This is not a new phenomenon; the American invasion of Vietnam was supported across the board by pundits and government technocrats. The notion that American hegemony is a benign force for good on the world stage is almost a first principle in international affairs. It’s a matter of historical record that almost every Latin American nation has endured a military dictatorship imposed by the United States, that most of the issues in the Middle East cited as ‘justification for intervention’ are themselves results of previous interventions, or that the majority of dictatorships are supported by the United States. Yet none of these objective realities of international affairs seem to challenge that assumption at all.
Why are people like Summers and Friedman on global policy still taken seriously in spite of their bad records? Most people would not trust a doctor with a history of misdiagnosing their patients or prescribing harmful medications. Yet a record of supporting policies that lead to the destabilization of the Middle East or the global economy isn’t enough to make political leaders skeptical of established thinkers. Economist and ambassador John Kenneth Galbraith, a noted maverick amongst academics popularized the term "conventional wisdom" referring to "the ideas which are esteemed at any time for their acceptability". No matter how often American hegemony proves to further destabilize the world or globalization exploits and plunders, support for them remains not only mainstream but virtually a given amongst the ruling elite. Pundits and technocrats alike retain their reputation not based on the accuracy of their predictions, but on how conventional they've been.
So like medieval priests who espoused the divine rights of the monarchs who patronized them, today's intellectuals implore us to trust that what's good for the powerful is good for us.
The entrenchment of such ideas is largely due to moneyed interests in think tanks, academia, and the media. Most politicians outsource their policy plans to think tanks, and the largest think tanks are those funded by rich people. The governing board of the Brookings institute counts financiers and executives among its members. The Council of Foreign Relations in New York City has always been closely linked with the business class. In fact, private equity billionaire David Rubenstein has served as Chairman of both organizations. Similarly, much academic research is funded by private corporations or rich alumni. Hiring heterodox thinkers risks losing such grants; hiring Marxian researchers is unlikely to attract donations from billionaires. As for mass media, ownership is consolidated amongst similar groups. The Washington Post and The Wall Street Journal are owned by Jeff Bezos and Rupert Murdoch respectively. More so, these outlets rely on special access to politicians and military officers for reporting. Such access is likely to be denied to those who hire controversial writers. The professional middle classes who consume such media and attend such universities then accept such established notions.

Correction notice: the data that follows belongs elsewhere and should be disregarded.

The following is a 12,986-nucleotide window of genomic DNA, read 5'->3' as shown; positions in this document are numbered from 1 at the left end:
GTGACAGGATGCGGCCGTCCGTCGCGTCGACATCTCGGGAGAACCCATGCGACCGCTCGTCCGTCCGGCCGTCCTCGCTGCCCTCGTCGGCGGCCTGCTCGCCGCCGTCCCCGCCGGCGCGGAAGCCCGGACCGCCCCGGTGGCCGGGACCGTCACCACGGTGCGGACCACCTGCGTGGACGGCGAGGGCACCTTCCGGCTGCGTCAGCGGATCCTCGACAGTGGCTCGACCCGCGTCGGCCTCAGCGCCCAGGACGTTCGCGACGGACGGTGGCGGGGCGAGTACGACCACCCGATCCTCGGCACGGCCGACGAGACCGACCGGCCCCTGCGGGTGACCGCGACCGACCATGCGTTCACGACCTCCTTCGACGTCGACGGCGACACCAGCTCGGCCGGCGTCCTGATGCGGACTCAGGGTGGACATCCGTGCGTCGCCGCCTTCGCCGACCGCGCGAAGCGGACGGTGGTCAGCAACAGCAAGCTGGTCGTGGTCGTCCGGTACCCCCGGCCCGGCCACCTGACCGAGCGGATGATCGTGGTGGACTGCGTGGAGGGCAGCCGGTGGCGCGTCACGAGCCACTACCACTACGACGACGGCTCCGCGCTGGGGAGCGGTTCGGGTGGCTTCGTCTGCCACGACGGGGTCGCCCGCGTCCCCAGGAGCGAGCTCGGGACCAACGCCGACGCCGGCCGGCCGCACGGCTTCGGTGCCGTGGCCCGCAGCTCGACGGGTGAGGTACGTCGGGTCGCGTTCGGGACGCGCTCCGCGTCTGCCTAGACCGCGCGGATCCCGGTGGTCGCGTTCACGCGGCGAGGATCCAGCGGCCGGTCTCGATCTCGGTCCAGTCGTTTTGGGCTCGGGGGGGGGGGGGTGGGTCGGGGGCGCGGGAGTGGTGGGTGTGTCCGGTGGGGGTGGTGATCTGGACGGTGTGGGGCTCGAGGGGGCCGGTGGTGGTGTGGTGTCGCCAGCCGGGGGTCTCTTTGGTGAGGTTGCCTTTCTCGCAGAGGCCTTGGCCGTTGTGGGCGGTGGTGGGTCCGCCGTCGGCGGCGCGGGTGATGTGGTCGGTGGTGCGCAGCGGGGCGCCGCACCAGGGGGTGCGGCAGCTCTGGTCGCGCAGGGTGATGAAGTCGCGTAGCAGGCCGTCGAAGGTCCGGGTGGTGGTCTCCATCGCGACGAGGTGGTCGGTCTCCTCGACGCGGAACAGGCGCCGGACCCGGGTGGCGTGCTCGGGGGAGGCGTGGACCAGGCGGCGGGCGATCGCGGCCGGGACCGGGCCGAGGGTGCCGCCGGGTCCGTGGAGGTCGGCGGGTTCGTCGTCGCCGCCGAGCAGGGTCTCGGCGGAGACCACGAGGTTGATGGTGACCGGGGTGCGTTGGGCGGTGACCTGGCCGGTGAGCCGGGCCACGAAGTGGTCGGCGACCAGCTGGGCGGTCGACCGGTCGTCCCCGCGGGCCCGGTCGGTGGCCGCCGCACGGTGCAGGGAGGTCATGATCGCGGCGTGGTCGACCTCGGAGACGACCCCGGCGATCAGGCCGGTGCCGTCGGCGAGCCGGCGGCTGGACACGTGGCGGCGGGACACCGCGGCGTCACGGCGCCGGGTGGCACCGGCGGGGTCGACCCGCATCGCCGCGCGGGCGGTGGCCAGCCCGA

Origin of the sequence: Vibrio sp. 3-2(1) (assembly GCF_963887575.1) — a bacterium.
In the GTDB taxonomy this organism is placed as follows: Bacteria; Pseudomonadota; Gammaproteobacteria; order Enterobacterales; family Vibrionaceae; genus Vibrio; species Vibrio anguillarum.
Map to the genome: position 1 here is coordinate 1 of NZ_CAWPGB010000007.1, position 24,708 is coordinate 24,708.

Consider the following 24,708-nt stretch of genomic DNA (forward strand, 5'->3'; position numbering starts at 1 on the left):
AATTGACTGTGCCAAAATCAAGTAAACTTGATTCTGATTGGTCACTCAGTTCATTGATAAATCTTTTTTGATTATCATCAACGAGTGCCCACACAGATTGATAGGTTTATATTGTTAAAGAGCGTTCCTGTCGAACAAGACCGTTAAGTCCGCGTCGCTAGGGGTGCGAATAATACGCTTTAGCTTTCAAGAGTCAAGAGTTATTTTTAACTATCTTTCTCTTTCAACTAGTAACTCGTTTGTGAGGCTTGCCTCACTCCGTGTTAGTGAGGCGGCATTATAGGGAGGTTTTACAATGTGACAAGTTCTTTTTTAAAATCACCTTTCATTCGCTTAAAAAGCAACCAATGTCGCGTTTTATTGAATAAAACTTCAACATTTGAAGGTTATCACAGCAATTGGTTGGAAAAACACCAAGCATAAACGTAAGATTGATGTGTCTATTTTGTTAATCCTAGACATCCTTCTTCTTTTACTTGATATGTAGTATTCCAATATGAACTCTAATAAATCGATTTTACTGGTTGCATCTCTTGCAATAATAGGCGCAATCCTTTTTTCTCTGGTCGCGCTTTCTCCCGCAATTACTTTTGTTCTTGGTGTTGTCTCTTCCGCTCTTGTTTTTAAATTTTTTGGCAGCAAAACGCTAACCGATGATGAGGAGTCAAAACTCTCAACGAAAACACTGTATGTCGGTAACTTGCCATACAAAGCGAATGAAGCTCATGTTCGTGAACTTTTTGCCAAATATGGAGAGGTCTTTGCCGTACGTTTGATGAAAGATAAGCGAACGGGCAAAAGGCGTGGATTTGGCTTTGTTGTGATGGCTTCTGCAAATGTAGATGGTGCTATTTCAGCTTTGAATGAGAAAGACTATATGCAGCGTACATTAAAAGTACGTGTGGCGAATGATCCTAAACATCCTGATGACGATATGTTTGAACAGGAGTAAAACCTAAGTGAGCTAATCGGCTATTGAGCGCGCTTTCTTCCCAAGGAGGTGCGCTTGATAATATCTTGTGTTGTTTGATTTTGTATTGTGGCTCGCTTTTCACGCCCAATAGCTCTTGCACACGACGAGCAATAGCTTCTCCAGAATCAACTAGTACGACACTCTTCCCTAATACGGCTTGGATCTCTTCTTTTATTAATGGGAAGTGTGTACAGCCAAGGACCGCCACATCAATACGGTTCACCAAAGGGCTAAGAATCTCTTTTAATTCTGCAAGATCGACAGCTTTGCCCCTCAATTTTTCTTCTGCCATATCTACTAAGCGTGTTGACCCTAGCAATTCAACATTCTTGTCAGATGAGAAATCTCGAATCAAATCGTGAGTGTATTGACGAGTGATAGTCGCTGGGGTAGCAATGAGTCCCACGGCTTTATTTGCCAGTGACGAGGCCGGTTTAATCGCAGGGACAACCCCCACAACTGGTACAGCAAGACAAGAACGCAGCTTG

In effect, intellectuals, be they pundits like Friedman or technocrats like Summers are opinion-takers rather than opinion-makers. The ideas they espouse or strategies they devise are for ends favorable to those in power. The fact that it doesn't help most people is beside the point; they help the right people. So like medieval priests who espoused the divine rights of the monarchs who patronized them, today's intellectuals implore us to trust that what's good for the powerful is good for us.
The solution is for leaders and institutions to admit that the current ideas are not working, and in fact have been disastrous. The good news is that there are plenty of thinkers such as Joseph Stiglitz, James Galbraith (son of John), Stephen M. Walt, Ha Joon-Chang, and many others, who eloquently critique the issues with the intellectual establishment. Thinkers such as these can design frameworks which are based in material reality and use metrics relevant to human beings. Conventional wisdom has been proven wrong and should make way for a new paradigm.